why does performance degrade when launching a CUDA kernel with large number of blocks?

I have an application where multiple ranks are accessing a single GPU. Each rank launches a kernel on the same GPU. Each kernel launch performs a type of string comparison, each Cuda blocks compares two strings. In a typical problem I am performing several millions of such comparisons so the number of blocks is equal to the number of comparisons. I just noticed that when I fix the number of Cuda blocks to about 100,000 and do multiple iterations of the kernel to complete all the string comparisons I get much better performance (10x faster). I can’t seem to figure out the reason. Can anyone please shed some light on this?

Scheduling blocks on a GPU is an operation that takes time - there is a block scheduling overhead. Scheduling may not occur instantly after an individual block has finished on a multiprocessor. The scheduler may wait for enough idle multiprocessors before springing into action.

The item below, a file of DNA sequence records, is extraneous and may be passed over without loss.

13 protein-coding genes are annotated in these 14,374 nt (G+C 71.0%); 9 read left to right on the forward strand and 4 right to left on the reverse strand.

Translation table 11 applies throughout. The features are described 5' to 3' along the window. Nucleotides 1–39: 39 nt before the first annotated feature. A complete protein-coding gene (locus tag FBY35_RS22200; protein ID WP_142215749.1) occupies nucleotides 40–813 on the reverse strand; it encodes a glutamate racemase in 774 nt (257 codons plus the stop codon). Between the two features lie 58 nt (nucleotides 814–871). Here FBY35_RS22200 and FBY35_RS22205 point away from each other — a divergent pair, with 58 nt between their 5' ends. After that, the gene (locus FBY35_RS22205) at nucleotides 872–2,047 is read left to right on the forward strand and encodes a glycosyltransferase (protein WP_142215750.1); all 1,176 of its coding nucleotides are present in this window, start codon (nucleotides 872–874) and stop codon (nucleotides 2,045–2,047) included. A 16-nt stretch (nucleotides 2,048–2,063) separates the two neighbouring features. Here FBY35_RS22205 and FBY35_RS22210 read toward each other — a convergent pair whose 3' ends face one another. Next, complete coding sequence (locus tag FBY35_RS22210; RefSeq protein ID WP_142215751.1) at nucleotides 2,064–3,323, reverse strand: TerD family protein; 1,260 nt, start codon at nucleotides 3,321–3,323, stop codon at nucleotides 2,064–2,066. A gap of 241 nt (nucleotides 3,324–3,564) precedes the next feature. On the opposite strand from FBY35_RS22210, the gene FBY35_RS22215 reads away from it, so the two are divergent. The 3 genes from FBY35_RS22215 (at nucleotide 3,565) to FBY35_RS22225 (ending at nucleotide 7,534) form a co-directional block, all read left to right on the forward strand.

When the blocks have vastly different amount of runtime to complete their jobs (e.g. due to much different string lengths), there could be some multiprocessors sitting idle until the block scheduler activates again and provides more blocks to execute.

By introducing an amount of iterations per block you are effectively causing the block run times to converge as the runtime of individual iterations is getting averaged out. The individual blocks are going to take about the same amount of execution time. Hence the time span that individual multiprocessors may sit idle will be very short (compared to block execution times). The hardware will be utilized better on average.

Some experiments to try:

Have you tried to launch a No-Op kernel with a lot of blocks? Does it have significant runtime still?

Do run times improve if you force all those string lengths to be identical?

Have you queried the nvidia profiler for detailed stats on hardware utilization?